Night closed over Laos, where clouds were piling up over the rugged mountain jungle. An American pilot, on a mission to disrupt enemy traffic bound for North Vietnam, was flying into trouble. The artificial horizon on his A-1 Skyraider, a single-prop workhorse of World War II vintage, had suddenly stopped functioning, making it impossible for him to gauge his position among the clouds.
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Dizzy and disoriented, Air Force Capt. Michael J. "Bat" Masterson radioed to a companion flying nearby that he was ejecting.
"I'm losing it and getting out," Masterson barked.
At this, the wingman, Air Force Maj. Peter W. Brown, began a sharp turn to avoid colliding with Masterson. Halfway through this maneuver, Brown saw an orange fireball light up the jungle. Masterson's plane was down. Brown noted the time and date—6:55 p.m., October 13, 1968. But where was Masterson?
Brown circled the crash site for more than two hours, searching for some sign of life, until his fuel gauge dipped dangerously low, forcing him to break off and return to home base in Thailand. Other aircraft took over the search at first light, scanning the site for hints of movement. There were none, just the fuselage of a Skyraider drilled into the steep mountainside, a pair of broken wings smoldering nearby, but no Bat Masterson. Had he parachuted to safety? Had he been captured by Pathet Lao troops, the Communists controlling this corner of Laos? Had he ridden his Skyraider into the ground?
Those questions would remain unanswered for almost 40 years—through clandestine night raids on Laos, through days of fighting along the border with Vietnam, through the sanguinary years that finally ended the war in April 1975. A long, hard silence followed, with little contact between the United States and its former enemies who controlled the battlefields of Vietnam, Laos and Cambodia. The victors, more interested in rebuilding their lives than in helping Americans find lost compatriots, kept the doors closed until the scars of war began to heal. The impasse plunged more than 1,800 Americans listed as missing in Southeast Asia into a kind of limbo, like the wandering phi pheth ghosts of Lao tradition. Masterson—nicknamed for the frontier gambler and deputy marshal who shared his surname—became one of these missing souls, lost between the world of the living and the dead.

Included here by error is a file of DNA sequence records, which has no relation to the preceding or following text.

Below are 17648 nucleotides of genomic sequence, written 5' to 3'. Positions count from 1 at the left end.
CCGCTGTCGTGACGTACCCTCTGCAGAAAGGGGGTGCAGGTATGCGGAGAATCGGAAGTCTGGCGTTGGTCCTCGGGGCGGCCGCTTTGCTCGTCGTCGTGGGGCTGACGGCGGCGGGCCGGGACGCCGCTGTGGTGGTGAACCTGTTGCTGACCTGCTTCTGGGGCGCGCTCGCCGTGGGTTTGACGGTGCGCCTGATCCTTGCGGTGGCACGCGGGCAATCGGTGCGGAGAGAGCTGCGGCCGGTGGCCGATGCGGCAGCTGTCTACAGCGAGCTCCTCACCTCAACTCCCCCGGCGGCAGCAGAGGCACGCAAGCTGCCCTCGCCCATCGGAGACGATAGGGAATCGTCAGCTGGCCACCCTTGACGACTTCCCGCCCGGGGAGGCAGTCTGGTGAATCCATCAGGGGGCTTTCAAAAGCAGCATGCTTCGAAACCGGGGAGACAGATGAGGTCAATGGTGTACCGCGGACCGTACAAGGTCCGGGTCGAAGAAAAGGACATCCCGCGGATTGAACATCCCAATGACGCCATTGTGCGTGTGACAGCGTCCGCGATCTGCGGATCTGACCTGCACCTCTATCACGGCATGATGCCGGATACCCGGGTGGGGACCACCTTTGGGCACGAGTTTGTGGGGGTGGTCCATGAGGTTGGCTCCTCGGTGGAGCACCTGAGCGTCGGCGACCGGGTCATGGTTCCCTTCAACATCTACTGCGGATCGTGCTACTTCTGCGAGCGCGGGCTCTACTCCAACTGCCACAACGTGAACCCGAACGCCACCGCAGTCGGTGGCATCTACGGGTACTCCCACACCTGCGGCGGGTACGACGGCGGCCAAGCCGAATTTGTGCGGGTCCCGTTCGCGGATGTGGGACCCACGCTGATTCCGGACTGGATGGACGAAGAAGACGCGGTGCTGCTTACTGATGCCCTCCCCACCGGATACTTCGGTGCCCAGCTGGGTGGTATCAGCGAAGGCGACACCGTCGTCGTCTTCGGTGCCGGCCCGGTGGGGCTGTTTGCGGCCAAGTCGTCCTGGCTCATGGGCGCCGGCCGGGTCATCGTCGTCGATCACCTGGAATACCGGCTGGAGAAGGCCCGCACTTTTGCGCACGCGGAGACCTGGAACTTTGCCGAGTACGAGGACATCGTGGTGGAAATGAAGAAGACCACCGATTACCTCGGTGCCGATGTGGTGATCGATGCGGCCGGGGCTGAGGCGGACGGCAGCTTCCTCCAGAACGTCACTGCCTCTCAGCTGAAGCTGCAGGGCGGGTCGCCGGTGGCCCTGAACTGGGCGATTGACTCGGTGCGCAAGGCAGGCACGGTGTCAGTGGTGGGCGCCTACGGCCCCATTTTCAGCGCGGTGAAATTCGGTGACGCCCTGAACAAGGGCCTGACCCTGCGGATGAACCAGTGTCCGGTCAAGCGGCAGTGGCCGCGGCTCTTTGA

Meanwhile, back at home, Masterson's family held out the hope that he was still alive. Two daughters, ages 11 and 6 when their father disappeared, eventually acquired MIA bracelets engraved with his name, which they pledged to wear until his return. Masterson's wife, Fran, recalled one of her last conversations with Bat, who told her how he dreaded night missions over Laos.
After Fran got word of Masterson's crash, she flew to Southeast Asia to search for her husband while the war was still raging. After a few weeks, she returned to Upland, California, and continued to wait. She played and replayed the taped messages Bat had mailed home before his crash.
Years passed. She put the tapes away. Masterson was promoted, in absentia, to lieutenant colonel. Hope flared when his name appeared, along with 20 others, on a list of prisoners captured in Laos and transferred to Vietnam. But the others on that list, from a 1972 report by the Defense Intelligence Agency, came home alive; Masterson, who had been included erroneously, remained at large. A decade after the 1968 crash, his status was routinely changed to missing in action, presumed dead. While many grass-roots activists believe that former enemies may still hold Americans captive, a lengthy investigation by Senators John Kerry, John McCain and others found no evidence of any POWs remaining in the region. Their 1993 report was unanimously approved by a Senate select committee.
Fran Masterson never remarried. She still dreamed about her husband, who was a boyish 31-year-old at the time of his disappearance. In those dreams he remained young, wandering the jungles just beyond reach. "Most of the time he doesn't know who I am," Fran Masterson told an interviewer in 2004. "Maybe it's the not knowing of what happened to him that makes it so hard." Frustrated by a lack of progress, she became a founding member of the National League of Families, an activist group that lobbies on behalf of missing service members, who are more numerous than one might imagine.